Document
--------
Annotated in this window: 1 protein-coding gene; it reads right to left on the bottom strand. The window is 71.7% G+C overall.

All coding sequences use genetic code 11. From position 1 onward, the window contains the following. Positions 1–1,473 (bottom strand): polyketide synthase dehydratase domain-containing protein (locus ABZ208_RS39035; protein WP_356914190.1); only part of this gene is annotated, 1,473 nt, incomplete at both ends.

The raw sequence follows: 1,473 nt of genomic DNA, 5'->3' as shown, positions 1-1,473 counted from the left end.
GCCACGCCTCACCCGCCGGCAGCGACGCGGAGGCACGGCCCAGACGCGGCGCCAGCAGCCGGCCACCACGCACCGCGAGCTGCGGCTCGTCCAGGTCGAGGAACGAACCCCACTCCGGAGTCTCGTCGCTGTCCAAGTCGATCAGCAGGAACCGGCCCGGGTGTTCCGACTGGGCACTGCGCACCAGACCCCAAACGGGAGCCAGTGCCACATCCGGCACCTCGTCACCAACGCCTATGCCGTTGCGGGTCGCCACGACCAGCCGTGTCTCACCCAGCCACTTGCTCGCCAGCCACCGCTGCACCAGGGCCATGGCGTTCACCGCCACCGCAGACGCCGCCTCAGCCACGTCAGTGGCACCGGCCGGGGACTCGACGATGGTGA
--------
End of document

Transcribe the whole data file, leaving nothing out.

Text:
Annotated in this window: 1 protein-coding gene; it reads right to left on the bottom strand. The window is 71.7% G+C overall.

All coding sequences use genetic code 11. From position 1 onward, the window contains the following. Positions 1–1,473 (bottom strand): polyketide synthase dehydratase domain-containing protein (locus ABZ208_RS39035; protein WP_356914190.1); only part of this gene is annotated, 1,473 nt, incomplete at both ends.

The raw sequence follows: 1,473 nt of genomic DNA, 5'->3' as shown, positions 1-1,473 counted from the left end.
GCCACGCCTCACCCGCCGGCAGCGACGCGGAGGCACGGCCCAGACGCGGCGCCAGCAGCCGGCCACCACGCACCGCGAGCTGCGGCTCGTCCAGGTCGAGGAACGAACCCCACTCCGGAGTCTCGTCGCTGTCCAAGTCGATCAGCAGGAACCGGCCCGGGTGTTCCGACTGGGCACTGCGCACCAGACCCCAAACGGGAGCCAGTGCCACATCCGGCACCTCGTCACCAACGCCTATGCCGTTGCGGGTCGCCACGACCAGCCGTGTCTCACCCAGCCACTTGCTCGCCAGCCACCGCTGCACCAGGGCCATGGCGTTCACCGCCACCGCAGACGCCGCCTCAGCCACGTCAGTGGCACCGGCCGGGGACTCGACGATGGTGA